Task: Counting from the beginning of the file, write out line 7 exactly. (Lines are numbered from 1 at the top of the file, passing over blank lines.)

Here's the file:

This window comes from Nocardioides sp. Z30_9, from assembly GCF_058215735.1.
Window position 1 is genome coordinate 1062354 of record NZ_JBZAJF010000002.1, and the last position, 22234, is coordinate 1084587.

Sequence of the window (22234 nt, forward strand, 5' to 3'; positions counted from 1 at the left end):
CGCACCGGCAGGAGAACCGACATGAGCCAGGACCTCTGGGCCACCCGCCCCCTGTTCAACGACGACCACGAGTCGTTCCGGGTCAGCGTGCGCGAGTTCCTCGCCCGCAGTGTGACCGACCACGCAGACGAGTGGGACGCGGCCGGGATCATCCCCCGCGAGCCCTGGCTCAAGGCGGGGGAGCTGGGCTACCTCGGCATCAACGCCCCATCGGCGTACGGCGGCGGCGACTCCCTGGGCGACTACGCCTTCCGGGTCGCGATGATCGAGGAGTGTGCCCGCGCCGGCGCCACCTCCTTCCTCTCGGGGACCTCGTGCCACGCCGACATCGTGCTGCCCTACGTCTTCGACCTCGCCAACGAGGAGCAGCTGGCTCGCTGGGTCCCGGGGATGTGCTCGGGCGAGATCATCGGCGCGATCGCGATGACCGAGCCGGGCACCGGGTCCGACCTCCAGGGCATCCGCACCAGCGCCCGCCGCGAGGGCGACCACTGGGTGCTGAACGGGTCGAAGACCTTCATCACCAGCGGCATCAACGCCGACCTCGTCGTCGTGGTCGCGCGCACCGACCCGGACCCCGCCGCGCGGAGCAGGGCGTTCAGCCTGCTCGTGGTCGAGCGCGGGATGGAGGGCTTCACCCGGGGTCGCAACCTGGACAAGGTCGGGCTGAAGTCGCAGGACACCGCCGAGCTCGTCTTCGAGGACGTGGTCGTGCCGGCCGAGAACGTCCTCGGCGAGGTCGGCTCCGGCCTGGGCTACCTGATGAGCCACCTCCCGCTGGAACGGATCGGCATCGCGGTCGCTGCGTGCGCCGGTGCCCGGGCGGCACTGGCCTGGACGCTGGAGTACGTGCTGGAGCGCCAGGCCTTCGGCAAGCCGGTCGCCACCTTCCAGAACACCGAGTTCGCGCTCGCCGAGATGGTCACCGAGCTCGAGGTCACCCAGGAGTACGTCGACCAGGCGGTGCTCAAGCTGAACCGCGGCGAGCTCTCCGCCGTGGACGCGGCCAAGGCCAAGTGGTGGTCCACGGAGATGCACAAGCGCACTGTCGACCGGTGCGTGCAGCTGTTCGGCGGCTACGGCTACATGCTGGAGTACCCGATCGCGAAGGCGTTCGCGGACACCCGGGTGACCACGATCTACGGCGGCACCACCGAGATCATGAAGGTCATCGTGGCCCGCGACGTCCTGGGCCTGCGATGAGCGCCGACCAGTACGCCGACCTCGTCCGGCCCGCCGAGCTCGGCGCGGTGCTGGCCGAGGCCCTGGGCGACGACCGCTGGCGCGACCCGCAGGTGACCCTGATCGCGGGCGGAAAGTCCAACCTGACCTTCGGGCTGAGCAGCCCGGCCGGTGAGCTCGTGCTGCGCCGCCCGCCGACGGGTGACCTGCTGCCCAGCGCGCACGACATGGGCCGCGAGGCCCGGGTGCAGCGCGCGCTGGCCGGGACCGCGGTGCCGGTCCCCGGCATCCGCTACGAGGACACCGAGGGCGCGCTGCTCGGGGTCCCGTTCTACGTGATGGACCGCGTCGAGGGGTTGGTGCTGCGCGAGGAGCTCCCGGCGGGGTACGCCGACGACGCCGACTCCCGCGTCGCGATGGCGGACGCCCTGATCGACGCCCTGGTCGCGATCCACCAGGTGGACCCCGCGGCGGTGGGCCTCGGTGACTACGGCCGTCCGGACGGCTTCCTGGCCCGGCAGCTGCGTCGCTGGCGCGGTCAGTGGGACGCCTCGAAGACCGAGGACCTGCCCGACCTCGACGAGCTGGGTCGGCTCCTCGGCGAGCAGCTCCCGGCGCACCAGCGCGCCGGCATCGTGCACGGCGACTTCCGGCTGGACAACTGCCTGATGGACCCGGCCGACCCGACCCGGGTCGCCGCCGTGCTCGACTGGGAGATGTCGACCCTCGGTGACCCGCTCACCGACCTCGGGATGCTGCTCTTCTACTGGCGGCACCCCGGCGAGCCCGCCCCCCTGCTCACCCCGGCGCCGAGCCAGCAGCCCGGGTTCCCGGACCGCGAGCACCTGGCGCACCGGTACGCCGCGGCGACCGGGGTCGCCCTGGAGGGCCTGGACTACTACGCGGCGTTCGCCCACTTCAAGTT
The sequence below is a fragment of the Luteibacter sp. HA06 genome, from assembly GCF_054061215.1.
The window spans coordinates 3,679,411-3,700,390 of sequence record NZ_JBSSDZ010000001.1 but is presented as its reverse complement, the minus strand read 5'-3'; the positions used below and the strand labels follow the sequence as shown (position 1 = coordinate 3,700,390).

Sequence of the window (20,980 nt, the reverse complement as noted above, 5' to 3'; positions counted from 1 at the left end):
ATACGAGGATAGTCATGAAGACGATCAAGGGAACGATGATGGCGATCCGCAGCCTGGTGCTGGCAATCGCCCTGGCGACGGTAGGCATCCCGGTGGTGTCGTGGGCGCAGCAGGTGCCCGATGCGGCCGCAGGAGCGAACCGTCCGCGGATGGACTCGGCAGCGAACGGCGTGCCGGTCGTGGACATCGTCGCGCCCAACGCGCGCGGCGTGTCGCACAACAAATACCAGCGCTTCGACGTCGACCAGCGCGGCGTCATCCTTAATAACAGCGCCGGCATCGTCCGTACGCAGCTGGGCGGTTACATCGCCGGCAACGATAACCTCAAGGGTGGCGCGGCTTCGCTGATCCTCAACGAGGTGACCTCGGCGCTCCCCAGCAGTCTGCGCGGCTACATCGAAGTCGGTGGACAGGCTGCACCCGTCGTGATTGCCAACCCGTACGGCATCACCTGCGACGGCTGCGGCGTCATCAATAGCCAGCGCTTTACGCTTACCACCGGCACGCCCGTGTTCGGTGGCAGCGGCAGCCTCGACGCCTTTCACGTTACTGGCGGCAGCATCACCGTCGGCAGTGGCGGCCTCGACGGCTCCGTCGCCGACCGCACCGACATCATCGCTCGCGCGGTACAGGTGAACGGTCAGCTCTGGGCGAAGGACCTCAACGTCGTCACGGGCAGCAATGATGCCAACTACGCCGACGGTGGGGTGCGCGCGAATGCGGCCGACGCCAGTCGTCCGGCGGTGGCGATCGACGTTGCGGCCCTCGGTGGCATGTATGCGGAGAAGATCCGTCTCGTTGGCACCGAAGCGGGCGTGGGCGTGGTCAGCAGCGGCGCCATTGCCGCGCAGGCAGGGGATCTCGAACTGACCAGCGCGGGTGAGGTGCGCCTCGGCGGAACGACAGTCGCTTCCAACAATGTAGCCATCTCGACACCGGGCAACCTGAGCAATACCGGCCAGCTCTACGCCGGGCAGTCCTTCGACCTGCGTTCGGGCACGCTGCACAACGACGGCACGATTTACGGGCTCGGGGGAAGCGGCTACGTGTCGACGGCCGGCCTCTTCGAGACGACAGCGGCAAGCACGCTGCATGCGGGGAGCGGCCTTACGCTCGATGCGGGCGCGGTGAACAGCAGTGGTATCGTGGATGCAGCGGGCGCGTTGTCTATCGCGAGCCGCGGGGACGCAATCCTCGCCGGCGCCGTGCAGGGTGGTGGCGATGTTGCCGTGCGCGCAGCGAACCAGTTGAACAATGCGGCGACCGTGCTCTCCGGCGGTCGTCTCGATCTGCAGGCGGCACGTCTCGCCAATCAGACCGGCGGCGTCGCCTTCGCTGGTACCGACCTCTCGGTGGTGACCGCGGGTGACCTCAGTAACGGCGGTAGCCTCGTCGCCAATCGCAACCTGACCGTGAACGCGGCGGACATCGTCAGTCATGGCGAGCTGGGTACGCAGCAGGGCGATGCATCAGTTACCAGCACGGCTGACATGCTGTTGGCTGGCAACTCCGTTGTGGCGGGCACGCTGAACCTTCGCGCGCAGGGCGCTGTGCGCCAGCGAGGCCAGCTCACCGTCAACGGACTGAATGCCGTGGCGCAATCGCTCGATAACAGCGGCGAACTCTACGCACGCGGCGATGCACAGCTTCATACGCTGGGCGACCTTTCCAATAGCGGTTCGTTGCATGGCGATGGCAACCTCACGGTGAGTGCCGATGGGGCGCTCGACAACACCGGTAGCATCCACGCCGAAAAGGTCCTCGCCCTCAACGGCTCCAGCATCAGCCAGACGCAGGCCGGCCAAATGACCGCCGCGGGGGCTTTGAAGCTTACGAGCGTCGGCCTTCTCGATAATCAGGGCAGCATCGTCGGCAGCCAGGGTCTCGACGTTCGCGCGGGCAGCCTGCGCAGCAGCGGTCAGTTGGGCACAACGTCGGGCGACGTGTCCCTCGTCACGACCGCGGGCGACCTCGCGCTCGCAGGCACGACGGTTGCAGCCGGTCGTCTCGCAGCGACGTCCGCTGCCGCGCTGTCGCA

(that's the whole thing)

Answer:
Sequence of the window (20,980 nt, the reverse complement as noted above, 5' to 3'; positions counted from 1 at the left end):